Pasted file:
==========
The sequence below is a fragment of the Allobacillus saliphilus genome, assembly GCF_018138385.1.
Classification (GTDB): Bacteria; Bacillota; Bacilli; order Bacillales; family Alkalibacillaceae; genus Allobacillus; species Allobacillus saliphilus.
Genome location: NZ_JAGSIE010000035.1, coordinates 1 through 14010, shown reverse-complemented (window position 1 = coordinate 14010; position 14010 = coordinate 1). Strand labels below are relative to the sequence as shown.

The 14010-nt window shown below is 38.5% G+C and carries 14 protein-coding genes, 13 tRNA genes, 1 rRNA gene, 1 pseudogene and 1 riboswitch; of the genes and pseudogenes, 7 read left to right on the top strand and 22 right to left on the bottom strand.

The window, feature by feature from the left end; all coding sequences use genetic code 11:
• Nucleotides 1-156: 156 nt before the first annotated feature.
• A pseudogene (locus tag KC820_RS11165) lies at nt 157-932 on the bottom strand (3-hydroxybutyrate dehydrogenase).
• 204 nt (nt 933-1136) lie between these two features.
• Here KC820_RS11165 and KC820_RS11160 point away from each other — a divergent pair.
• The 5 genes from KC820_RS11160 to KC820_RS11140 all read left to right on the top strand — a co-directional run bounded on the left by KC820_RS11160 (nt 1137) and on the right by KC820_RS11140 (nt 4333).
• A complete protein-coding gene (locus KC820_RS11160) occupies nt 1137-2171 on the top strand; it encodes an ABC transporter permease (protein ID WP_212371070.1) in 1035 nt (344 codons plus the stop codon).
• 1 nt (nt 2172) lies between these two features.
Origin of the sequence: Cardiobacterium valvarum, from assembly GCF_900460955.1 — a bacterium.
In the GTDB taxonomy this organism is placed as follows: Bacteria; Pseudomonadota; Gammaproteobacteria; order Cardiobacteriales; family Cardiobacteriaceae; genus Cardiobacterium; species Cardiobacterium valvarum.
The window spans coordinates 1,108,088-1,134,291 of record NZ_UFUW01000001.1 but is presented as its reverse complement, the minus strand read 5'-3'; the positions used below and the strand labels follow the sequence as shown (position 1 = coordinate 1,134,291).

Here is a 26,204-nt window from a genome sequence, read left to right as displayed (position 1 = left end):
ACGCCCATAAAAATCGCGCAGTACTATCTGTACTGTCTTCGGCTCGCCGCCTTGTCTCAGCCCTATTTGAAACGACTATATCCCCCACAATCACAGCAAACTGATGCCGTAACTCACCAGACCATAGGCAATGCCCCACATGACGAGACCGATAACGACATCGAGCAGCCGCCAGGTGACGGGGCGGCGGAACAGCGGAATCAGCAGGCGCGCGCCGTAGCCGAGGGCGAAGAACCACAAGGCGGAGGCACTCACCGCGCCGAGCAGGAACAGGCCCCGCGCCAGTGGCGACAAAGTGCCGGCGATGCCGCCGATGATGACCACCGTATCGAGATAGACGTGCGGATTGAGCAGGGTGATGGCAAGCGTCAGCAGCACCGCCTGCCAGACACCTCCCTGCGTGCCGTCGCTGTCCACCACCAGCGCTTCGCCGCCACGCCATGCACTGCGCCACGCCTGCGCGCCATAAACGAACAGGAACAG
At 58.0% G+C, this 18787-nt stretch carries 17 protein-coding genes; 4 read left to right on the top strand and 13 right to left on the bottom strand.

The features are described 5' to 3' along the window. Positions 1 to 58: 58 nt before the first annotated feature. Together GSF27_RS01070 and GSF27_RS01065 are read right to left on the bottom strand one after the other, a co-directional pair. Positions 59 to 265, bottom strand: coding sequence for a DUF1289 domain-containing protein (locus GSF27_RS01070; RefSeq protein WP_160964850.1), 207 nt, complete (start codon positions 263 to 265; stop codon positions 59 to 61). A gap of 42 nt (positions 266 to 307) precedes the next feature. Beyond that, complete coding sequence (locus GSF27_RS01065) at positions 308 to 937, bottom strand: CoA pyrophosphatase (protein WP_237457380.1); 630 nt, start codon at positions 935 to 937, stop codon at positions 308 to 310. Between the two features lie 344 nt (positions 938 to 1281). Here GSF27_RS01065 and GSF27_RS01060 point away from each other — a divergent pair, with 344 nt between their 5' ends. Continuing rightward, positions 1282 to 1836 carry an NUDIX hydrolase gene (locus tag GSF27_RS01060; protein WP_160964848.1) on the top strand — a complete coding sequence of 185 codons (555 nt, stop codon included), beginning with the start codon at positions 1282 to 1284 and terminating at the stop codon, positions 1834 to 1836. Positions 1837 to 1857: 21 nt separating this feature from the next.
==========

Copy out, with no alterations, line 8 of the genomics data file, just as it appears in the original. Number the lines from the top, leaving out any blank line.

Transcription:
• 204 nt (nt 933-1136) lie between these two features.